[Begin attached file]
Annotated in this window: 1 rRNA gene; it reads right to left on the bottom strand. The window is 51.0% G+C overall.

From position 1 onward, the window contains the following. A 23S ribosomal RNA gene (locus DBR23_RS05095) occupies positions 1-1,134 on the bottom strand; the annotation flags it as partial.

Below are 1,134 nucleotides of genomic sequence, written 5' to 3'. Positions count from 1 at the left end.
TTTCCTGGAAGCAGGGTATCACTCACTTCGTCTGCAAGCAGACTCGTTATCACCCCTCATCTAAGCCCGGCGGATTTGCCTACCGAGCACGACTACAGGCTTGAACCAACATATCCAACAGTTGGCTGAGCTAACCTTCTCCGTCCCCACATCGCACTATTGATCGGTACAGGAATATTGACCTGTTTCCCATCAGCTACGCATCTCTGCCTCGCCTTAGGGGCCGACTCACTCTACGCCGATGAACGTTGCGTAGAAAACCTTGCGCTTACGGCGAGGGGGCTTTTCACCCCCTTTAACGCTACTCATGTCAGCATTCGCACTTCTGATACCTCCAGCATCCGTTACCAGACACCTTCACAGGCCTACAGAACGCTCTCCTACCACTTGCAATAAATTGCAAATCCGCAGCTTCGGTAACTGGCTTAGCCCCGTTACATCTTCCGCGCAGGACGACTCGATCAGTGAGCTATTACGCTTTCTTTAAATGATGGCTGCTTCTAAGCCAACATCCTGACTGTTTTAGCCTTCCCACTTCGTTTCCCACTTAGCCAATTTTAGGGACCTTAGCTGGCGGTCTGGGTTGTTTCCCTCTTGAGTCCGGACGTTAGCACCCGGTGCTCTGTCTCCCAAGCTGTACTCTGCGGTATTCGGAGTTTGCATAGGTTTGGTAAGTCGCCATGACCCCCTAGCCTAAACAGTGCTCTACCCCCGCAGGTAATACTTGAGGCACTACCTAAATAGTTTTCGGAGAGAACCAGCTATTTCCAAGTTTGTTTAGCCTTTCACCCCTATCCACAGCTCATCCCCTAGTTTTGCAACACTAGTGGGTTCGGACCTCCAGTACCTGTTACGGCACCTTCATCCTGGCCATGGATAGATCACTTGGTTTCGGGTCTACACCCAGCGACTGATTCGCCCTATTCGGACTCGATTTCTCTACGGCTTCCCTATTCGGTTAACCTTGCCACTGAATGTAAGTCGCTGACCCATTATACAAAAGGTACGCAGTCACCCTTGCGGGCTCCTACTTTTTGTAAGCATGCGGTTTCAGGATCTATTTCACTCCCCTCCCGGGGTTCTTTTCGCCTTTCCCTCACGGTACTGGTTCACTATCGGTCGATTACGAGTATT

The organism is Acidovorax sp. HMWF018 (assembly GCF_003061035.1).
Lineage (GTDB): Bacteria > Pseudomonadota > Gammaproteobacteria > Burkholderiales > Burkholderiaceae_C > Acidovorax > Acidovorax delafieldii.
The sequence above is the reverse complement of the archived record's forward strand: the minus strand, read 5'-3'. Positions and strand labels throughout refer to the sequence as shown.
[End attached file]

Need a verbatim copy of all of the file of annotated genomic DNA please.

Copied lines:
Annotated in this window: 1 rRNA gene; it reads right to left on the bottom strand. The window is 51.0% G+C overall.

From position 1 onward, the window contains the following. A 23S ribosomal RNA gene (locus DBR23_RS05095) occupies positions 1-1,134 on the bottom strand; the annotation flags it as partial.

Below are 1,134 nucleotides of genomic sequence, written 5' to 3'. Positions count from 1 at the left end.
TTTCCTGGAAGCAGGGTATCACTCACTTCGTCTGCAAGCAGACTCGTTATCACCCCTCATCTAAGCCCGGCGGATTTGCCTACCGAGCACGACTACAGGCTTGAACCAACATATCCAACAGTTGGCTGAGCTAACCTTCTCCGTCCCCACATCGCACTATTGATCGGTACAGGAATATTGACCTGTTTCCCATCAGCTACGCATCTCTGCCTCGCCTTAGGGGCCGACTCACTCTACGCCGATGAACGTTGCGTAGAAAACCTTGCGCTTACGGCGAGGGGGCTTTTCACCCCCTTTAACGCTACTCATGTCAGCATTCGCACTTCTGATACCTCCAGCATCCGTTACCAGACACCTTCACAGGCCTACAGAACGCTCTCCTACCACTTGCAATAAATTGCAAATCCGCAGCTTCGGTAACTGGCTTAGCCCCGTTACATCTTCCGCGCAGGACGACTCGATCAGTGAGCTATTACGCTTTCTTTAAATGATGGCTGCTTCTAAGCCAACATCCTGACTGTTTTAGCCTTCCCACTTCGTTTCCCACTTAGCCAATTTTAGGGACCTTAGCTGGCGGTCTGGGTTGTTTCCCTCTTGAGTCCGGACGTTAGCACCCGGTGCTCTGTCTCCCAAGCTGTACTCTGCGGTATTCGGAGTTTGCATAGGTTTGGTAAGTCGCCATGACCCCCTAGCCTAAACAGTGCTCTACCCCCGCAGGTAATACTTGAGGCACTACCTAAATAGTTTTCGGAGAGAACCAGCTATTTCCAAGTTTGTTTAGCCTTTCACCCCTATCCACAGCTCATCCCCTAGTTTTGCAACACTAGTGGGTTCGGACCTCCAGTACCTGTTACGGCACCTTCATCCTGGCCATGGATAGATCACTTGGTTTCGGGTCTACACCCAGCGACTGATTCGCCCTATTCGGACTCGATTTCTCTACGGCTTCCCTATTCGGTTAACCTTGCCACTGAATGTAAGTCGCTGACCCATTATACAAAAGGTACGCAGTCACCCTTGCGGGCTCCTACTTTTTGTAAGCATGCGGTTTCAGGATCTATTTCACTCCCCTCCCGGGGTTCTTTTCGCCTTTCCCTCACGGTACTGGTTCACTATCGGTCGATTACGAGTATT

The organism is Acidovorax sp. HMWF018 (assembly GCF_003061035.1).
Lineage (GTDB): Bacteria > Pseudomonadota > Gammaproteobacteria > Burkholderiales > Burkholderiaceae_C > Acidovorax > Acidovorax delafieldii.
The sequence above is the reverse complement of the archived record's forward strand: the minus strand, read 5'-3'. Positions and strand labels throughout refer to the sequence as shown.